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Professor Thom’s Prepares for Blitz of Patriots Fans

IMG_0320Courtesy of Professor Thom’s The crowd at Professor Thom’s during the AFC
championship game.

According to the owner of Professor Thom’s, every one of the bar’s tables has been reserved for Super Bowl Sunday – mostly by fans of the New England Patriots. “If we had 10 more floors, we’d still be booked,” Pete Levin told The Local. He said the bar’s phone has been ringing off the hook since early Monday.

As The Times noted yesterday in its “Neighborhood Joint” column, the Second Avenue bar is a notorious Boston sports hangout. In fact, the first 100 customers that show up for its pregame tailgate party on Sunday will get “W.W.B.D. (What Would Brady Do)” wristbands.

Mr. Levin estimated that 98% of his crowd would consist of Pats fans. Kenny Williams, the head bouncer at the bar, expected to see a few Giants fans, as well. He’s sacrificing a day off to work on Sunday, but not because he expects trouble. “Sure, there’s a knucklehead or two, but that’s anywhere.” Referring to Giants fans, he said, “They’ll be fine.” Read more…

Rugby’s Six Nations Comes to Town

Rugby - fans 2Ian DuncanMembers of the Village Lions take refreshment.

Just in case it has escaped your attention, we are deep into rugby’s Six Nations tournament, an annual contest fought out by England, France, Ireland, Italy, Scotland and Wales. No fancy ads, no halftime shows, just 30 burly, unhelmeted Europeans butting heads every weekend until March 19.

Even though the sport’s popularity with Americans has grown steadily in the last few years, for me – an Englishman new to the neighborhood – finding somewhere to watch the games took some sleuthing. The time difference with Europe, where the games take place at a more hangover-friendly hour in the afternoon, only makes things more difficult.

Luckily, on Google, I turned up Bret Costain, president of the Village Lions rugby club, and found that I wouldn’t have to go far. His friend and clubmate, Peter Cavanaugh, shows the games in full-HD, of course, on a screen above the smooth, pale wood bar at Dorian Gray, a saloon on East Fourth Street between Avenues A and B, which he opened on New Year’s Eve.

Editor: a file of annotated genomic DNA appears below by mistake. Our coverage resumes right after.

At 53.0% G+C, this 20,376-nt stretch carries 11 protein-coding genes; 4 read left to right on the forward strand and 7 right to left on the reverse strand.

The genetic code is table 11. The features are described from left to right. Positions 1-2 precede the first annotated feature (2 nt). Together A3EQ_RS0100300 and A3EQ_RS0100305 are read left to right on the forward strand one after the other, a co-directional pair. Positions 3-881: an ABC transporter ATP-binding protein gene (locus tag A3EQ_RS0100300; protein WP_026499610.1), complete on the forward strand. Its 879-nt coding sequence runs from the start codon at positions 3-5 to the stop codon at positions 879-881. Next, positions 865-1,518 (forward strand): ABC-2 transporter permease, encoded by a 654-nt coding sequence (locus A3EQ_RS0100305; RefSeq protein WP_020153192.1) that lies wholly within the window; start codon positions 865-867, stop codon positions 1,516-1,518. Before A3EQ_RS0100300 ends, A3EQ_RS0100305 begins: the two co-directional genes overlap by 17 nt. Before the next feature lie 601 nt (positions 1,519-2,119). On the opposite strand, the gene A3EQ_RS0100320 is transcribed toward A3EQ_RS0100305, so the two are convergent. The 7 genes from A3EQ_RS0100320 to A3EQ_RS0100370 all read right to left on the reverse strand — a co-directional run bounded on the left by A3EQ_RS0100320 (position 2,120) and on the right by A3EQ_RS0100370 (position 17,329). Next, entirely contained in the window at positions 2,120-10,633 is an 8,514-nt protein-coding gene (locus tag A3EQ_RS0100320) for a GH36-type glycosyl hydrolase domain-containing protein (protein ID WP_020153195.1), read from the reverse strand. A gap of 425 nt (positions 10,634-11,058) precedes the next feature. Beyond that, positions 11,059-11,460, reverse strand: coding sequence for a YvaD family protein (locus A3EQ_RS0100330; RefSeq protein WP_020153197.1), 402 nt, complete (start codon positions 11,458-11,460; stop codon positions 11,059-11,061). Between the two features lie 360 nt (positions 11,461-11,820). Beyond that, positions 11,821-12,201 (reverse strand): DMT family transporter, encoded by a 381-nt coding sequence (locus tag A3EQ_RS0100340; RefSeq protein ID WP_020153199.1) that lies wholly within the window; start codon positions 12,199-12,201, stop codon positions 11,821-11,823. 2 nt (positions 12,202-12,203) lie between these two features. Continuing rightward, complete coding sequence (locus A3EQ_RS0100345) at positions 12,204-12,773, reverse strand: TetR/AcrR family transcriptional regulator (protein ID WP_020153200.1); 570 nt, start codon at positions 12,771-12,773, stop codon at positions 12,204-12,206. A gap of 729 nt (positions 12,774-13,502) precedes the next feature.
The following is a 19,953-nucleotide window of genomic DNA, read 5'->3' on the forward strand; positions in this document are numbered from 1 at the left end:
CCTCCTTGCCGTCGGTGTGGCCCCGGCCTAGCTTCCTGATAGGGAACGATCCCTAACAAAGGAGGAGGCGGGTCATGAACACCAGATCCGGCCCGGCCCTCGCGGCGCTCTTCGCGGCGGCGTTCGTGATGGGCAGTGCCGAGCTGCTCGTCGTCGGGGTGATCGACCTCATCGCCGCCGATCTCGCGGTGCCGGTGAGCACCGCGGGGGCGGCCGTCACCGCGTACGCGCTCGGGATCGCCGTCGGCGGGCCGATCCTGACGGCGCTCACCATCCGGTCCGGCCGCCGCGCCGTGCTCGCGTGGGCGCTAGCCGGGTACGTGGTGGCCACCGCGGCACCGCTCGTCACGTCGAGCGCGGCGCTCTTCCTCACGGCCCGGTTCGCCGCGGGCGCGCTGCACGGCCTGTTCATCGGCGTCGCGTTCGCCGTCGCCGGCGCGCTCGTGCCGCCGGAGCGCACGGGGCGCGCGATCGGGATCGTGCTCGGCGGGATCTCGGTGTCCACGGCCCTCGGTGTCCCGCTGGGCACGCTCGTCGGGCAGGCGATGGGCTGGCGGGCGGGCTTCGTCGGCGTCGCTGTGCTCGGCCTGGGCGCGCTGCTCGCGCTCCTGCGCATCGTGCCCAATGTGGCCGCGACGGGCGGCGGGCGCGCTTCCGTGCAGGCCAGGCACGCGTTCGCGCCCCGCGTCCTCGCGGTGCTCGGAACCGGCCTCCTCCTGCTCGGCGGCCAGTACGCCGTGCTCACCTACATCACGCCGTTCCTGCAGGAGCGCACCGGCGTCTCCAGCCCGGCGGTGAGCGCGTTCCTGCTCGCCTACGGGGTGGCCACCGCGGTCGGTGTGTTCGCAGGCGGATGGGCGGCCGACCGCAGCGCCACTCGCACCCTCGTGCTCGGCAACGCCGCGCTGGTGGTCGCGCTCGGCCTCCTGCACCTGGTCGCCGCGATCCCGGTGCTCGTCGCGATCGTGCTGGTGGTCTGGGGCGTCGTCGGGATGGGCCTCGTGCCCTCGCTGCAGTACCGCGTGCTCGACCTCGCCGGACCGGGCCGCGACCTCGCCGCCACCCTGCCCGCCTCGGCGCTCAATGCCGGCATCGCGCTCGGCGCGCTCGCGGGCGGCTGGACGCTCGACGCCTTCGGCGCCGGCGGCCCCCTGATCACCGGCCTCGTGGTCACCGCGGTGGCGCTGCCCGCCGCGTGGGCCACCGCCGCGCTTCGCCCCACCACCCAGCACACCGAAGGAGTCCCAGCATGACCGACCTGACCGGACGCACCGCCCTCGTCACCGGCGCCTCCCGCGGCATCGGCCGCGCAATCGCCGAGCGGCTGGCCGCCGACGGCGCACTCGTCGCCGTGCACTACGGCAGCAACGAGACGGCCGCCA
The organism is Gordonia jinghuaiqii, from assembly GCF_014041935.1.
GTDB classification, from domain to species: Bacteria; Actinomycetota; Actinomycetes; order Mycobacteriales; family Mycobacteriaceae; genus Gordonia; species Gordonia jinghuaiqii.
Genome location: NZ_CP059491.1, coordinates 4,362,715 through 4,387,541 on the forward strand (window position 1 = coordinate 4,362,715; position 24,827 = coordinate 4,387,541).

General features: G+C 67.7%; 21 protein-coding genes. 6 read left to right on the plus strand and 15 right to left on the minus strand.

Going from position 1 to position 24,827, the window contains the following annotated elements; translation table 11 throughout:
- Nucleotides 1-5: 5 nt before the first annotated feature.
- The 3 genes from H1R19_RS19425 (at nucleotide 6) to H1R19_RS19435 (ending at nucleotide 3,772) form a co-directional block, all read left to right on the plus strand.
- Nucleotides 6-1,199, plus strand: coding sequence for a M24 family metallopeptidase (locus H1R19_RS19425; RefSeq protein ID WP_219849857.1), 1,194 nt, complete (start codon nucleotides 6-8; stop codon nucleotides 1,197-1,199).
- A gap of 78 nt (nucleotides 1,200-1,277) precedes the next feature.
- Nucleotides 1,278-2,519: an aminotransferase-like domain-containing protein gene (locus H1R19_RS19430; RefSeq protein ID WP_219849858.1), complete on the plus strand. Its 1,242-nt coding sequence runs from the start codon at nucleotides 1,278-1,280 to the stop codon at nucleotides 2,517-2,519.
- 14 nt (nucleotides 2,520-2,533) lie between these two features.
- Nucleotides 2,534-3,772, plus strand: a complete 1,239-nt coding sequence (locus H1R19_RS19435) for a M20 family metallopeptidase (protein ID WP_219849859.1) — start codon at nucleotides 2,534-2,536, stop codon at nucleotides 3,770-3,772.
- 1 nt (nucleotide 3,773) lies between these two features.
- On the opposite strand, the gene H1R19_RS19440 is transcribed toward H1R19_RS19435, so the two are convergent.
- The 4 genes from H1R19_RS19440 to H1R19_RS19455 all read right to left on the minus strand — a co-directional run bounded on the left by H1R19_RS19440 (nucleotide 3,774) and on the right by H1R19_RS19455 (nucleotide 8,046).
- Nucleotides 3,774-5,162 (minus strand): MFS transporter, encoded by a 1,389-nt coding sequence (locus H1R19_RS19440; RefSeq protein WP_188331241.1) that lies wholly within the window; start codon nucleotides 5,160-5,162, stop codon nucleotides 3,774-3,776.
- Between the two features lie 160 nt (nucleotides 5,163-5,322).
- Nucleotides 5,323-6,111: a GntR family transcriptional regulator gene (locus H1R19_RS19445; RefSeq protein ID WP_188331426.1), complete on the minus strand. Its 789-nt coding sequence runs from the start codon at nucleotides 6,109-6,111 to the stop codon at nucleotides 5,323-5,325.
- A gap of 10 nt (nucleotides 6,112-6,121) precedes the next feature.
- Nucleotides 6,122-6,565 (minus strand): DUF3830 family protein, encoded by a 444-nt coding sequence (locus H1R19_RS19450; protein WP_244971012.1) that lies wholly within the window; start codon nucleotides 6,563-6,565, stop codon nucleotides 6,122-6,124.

On Saturday, at the ungodly hour of 9:30 a.m., the earliest I’ve been up on a weekend since coming to New York, I walked through deserted East Village streets to join members of the club and Mr. Cavanaugh as Wales routed Scotland 24-6 in its first victory after eight straight losses. Read more…

Where to Find Your Football Fix

NFL SundayC.C. Glenn A typical sign outside East Village bars and restaurants on fall weekends.

Football season is upon pigskin fans, and you don’t have to wander far to seek out lively crowds, bargain beers, jumbo screens and crazy specials on caloric-heavy favorites like hot wings, burgers and mile-high nachos. The East Village, and its 10003 zip code, was recently ranked the nation’s second-most dense nabe for bars, with 73 in the area. (Wait – 73, is that all?)

On any given Saturday, Sunday and definitely Monday night, rowdy — and some not so boisterous — bars burst with sticky-fingered fans. Decked in jerseys and bright team colors, patrons take advantage, maybe too much, of cheap drink specials and let loose with indefatigable chants.

The East Village is a goldmine for football fans of all kind, bar none. But let’s face it, some are better than others, especially when seeking the winning combination of libations, vittles and good company. Jets and Giants games are ubiquitous, but where can you watch teams that are not housed in New Jersey? Urban Tailgate links like-minded fans with game-ready bars. Whether it’s the Bears or the Bulldogs, there’s a place where fellow football fanatics will, depending on the score, share your joy or pain.
Read more…